Pain, Molestation And Addiction At A Young Age
So maybe my story doesn’t begin at age 13 in a blackout after all. If by age 15 my mom couldn’t tolerate listening to me, obviously a whole lot more was going on and had been for some time. I started drinking when I was 12. I wasn’t the only seventh-grader who was drinking, but I was likely the only one who was drinking to deal with flashbacks.
Backing up another year, things had happened that I still struggle to name. Rape is too simple and it conjures up the wrong set of images. Incest is too familial and can’t capture the way it feels when it is your teacher. Yes, my teacher, my sixth-grade teacher.
There aren’t words for what he did; there are sentences. He was a pedophile, and he groomed me for months, setting me up to be in a position where I wouldn’t say no and I wouldn’t tell anyone. He betrayed my trust and he took my childhood at age 11. I loved him and he said he loved me. It was truly confounding. It went on for months, my lies to my mom about where I went after school, my first lies ever to anyone.
It was Lolita, so I’m told—a novel that no matter how wonderfully written it may be, I have never been able to read it. At the end of the school year, he disappeared. Eventually I told a friend, and she told my mom. Police were called, school officials informed. I was interviewed, and then interviewed again by a special police “verifier” to determine whether I was making it all up. I wasn’t.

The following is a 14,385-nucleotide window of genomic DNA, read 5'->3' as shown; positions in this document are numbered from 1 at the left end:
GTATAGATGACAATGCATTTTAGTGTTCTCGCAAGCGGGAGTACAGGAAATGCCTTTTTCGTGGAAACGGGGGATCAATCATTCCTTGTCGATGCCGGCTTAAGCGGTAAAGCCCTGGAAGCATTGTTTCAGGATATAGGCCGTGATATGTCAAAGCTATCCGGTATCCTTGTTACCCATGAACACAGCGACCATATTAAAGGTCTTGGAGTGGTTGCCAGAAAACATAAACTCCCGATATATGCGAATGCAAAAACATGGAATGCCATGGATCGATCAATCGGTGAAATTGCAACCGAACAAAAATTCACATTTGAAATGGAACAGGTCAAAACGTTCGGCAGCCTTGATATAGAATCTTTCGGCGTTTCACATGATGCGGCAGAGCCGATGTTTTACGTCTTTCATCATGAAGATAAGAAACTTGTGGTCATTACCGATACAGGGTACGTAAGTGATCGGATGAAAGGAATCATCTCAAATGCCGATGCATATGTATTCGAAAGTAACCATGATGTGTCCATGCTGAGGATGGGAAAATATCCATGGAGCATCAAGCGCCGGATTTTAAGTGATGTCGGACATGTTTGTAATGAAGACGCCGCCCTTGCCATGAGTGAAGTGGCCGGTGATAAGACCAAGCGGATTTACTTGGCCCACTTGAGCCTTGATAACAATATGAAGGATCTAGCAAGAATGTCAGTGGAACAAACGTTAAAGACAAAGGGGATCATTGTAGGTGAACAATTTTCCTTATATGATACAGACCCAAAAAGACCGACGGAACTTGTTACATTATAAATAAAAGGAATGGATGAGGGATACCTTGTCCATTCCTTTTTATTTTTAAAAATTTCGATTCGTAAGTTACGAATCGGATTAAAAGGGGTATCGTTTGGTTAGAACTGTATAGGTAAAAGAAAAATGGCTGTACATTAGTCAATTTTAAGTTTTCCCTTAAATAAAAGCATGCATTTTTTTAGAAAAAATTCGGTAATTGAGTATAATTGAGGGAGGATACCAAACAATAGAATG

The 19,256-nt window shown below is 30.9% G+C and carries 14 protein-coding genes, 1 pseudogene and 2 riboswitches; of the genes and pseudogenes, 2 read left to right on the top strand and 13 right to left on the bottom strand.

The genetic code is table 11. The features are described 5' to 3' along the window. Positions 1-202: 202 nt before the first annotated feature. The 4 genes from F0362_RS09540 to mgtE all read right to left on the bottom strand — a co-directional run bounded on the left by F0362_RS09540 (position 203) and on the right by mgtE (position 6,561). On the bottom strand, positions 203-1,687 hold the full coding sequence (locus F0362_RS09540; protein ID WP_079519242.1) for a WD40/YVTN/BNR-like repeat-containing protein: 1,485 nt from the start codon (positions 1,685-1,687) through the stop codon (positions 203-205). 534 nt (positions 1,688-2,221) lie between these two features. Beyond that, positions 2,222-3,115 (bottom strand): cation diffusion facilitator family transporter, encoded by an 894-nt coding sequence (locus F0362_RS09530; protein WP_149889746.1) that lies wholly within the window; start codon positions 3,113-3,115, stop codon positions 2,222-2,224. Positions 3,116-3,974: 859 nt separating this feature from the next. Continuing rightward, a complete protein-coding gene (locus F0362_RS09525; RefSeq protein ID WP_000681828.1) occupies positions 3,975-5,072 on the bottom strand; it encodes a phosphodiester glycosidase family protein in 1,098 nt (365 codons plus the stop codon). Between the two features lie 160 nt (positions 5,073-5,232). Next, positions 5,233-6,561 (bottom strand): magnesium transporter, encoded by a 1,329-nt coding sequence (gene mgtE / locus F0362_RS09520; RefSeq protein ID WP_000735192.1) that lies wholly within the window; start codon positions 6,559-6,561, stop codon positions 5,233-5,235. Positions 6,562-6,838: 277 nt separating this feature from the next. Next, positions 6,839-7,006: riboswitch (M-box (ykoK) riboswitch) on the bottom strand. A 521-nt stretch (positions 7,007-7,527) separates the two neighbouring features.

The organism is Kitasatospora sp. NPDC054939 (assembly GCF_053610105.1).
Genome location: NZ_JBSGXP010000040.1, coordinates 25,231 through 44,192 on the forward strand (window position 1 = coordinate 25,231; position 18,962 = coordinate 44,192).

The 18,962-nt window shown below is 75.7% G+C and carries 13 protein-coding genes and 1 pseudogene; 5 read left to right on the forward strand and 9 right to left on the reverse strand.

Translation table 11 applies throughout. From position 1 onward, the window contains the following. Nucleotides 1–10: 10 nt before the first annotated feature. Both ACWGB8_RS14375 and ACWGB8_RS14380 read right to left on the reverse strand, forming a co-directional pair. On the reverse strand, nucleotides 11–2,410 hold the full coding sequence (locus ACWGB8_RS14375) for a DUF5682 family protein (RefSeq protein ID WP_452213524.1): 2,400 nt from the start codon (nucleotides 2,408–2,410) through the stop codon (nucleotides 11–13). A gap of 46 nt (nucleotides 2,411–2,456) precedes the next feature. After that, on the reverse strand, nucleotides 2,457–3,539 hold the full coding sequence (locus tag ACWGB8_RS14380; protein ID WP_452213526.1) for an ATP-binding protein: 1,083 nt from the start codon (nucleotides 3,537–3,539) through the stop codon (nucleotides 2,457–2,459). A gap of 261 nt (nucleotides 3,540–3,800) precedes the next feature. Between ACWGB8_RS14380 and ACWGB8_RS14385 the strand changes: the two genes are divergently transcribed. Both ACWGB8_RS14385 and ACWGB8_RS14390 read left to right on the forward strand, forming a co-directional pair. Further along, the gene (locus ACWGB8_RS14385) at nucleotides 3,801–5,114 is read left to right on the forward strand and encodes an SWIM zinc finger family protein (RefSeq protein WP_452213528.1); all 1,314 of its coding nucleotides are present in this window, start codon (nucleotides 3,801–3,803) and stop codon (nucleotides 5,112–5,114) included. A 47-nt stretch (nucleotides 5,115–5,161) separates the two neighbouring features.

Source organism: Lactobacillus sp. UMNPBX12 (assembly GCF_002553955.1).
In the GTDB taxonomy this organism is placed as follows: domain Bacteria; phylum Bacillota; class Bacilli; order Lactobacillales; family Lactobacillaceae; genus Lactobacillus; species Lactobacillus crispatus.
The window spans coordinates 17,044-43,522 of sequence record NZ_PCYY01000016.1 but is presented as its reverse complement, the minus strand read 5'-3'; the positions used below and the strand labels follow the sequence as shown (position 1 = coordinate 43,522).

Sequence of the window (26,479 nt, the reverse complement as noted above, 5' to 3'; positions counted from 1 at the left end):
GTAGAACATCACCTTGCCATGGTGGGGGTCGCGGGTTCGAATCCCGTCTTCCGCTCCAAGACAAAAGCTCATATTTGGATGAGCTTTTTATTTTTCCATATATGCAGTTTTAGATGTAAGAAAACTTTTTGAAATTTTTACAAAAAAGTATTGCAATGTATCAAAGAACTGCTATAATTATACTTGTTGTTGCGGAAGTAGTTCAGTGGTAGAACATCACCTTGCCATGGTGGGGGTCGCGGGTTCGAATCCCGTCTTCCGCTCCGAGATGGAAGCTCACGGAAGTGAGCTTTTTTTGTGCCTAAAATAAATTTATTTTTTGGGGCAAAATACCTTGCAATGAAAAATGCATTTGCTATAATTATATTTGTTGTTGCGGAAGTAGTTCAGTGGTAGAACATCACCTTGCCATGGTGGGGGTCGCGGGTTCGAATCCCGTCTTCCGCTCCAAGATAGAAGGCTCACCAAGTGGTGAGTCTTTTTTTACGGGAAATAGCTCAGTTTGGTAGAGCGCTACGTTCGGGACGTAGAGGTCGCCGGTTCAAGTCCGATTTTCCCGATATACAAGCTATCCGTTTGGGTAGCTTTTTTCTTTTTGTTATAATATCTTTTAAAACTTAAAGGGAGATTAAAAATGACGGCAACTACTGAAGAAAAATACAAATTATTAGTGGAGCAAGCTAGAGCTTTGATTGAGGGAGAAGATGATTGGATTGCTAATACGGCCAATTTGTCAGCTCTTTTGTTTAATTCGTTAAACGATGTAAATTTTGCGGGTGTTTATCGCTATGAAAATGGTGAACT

Choosing Life And Healing In Recovery Over A Life Of Pain And Addiction
After spending the next few years trying to not feel anything, and then choosing to live instead of die, recovery was a very long and difficult road. Not drinking or drugging was relatively easy. Figuring out what to do with all those feelings and how to get my needs met in healthy ways was the real recovery. It took years of therapy, and a passionate will to “be better”—to not only stop trying to kill myself, but to actually enjoy living.